Functional Communication Training Using Concurrent and Chained Schedules of Reinforcement in Public Elementary School Classrooms

Area: EDC; Domain: Applied Research
JESSICA TORELLI (Western Kentucky University), Blair Lloyd (Vanderbilt University)
Discussant: Kayla Crook (University of Mississippi)
Abstract:

Children with intellectual and developmental disabilities frequently engage in escape-maintained problem behavior, which can limit their access to academic instruction and lead to placement in more restrictive educational settings. While there are function-based interventions to treat escape-maintained problem behavior, these interventions have primarily been evaluated in clinic settings using procedures, such as extinction, that are not feasible for teachers to implement in classrooms. The goal of this study was to evaluate a multi-component intervention without extinction to treat escape-maintained problem behavior for two children with developmental delays (one child also had autism). Functional analyses indicated each participant’s problem behavior was maintained by multiple sources of reinforcement, including escape. Functional communication training + concurrent schedules reduced problem behavior for one of two participants and increased functional communicative responses for both participants. Chained schedules were implemented with one participant; results showed work completion and some types of functional communicative responses came under stimulus control, but rates of problem behavior showed an increasing trend. Results suggest continued evaluation of chained and concurrent schedules following functional communication training is warranted. Implications for future research are discussed.

 
28. Intervention Results of Using Extra Credit to Increase Quiz Scores for College Students
Area: EDC; Domain: Service Delivery
PIK WAH LAM (University of South Dakota )
Discussant: Kayla Crook (University of Mississippi)
Abstract: This poster presents the results of an intervention using extra credit as a positive reinforcer in a token economy system to increase students’ weekly quiz scores. The intervention was conducted in a Special Education course offered in a midwestern 4-year university. A total of 46 undergraduate students were enrolled in the course. Tokens were given to students who scored from 8 to 10 points out of 10 points in each weekly quiz. Students could use the tokens they earned to exchange for extra credits at the end of the semester. An AB design was used to evaluate the effectiveness of the intervention. The first three weekly quizzes served as a baseline. The intervention was conducted throughout the rest of the semester. Results suggested that there is a very slight increase in the overall class average in the weekly quizzes. The mean score of the weekly quiz was increased by 1.02 points from 7.39 to 8.41 from baseline to intervention respectively. Extra credit showed small positive effects on students' scores in the weekly quizzes and was demonstrated to be an effective positive reinforcer. Stronger reinforcers should be identified and other extra credit delivery methods should also be examined in the future.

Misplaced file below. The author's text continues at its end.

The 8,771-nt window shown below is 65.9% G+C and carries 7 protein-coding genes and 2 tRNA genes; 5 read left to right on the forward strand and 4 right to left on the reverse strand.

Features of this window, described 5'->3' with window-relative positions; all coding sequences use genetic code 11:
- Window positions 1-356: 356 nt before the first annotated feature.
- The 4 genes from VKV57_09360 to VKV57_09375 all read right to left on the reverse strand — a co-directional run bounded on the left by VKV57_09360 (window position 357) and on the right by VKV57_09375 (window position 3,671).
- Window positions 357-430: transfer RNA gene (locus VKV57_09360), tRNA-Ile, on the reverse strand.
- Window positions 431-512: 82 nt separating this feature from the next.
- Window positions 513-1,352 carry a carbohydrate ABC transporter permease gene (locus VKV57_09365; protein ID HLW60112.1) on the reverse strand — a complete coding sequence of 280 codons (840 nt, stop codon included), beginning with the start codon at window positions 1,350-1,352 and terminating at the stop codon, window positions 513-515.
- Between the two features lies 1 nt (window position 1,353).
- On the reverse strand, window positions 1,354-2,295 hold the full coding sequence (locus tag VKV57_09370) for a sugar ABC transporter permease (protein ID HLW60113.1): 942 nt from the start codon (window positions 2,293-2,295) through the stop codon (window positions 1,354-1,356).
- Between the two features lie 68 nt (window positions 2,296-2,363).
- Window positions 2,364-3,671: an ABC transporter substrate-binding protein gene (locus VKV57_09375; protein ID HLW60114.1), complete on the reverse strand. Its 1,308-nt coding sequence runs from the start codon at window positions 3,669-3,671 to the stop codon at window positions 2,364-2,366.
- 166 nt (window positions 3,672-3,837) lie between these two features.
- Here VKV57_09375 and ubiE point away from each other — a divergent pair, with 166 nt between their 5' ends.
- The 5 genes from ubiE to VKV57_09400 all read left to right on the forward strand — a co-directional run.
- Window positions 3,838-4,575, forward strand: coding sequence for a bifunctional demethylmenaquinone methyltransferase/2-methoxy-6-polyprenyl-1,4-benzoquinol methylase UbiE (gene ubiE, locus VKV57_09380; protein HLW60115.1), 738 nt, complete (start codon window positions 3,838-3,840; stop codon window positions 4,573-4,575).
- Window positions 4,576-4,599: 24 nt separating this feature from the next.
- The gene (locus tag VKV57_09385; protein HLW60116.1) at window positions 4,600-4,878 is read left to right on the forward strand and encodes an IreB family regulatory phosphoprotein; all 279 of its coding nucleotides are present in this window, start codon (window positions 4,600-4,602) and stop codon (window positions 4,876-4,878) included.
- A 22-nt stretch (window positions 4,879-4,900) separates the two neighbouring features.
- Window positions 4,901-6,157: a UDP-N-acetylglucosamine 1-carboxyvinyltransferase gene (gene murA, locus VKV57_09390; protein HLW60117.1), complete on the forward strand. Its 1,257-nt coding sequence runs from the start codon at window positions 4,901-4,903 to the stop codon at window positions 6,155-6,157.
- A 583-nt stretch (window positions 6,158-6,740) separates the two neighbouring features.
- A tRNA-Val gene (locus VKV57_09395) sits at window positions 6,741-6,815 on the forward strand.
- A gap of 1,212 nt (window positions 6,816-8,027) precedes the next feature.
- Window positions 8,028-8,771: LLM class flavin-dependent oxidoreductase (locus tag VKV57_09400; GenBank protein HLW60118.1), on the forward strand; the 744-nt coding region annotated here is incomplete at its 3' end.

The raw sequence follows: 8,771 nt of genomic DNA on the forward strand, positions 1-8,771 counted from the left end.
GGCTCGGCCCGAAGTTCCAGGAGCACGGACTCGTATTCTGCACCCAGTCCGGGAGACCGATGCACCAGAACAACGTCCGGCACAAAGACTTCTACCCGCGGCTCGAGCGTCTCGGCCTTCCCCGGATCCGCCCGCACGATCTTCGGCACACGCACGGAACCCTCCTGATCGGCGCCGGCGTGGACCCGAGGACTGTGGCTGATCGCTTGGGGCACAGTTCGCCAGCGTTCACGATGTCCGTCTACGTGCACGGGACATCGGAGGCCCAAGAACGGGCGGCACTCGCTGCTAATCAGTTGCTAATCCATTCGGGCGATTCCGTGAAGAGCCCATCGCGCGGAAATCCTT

29. Effects of Intensive Coaching on Educator Implementation of a Comprehensive Function-based Intervention Package
Area: EDC; Domain: Applied Research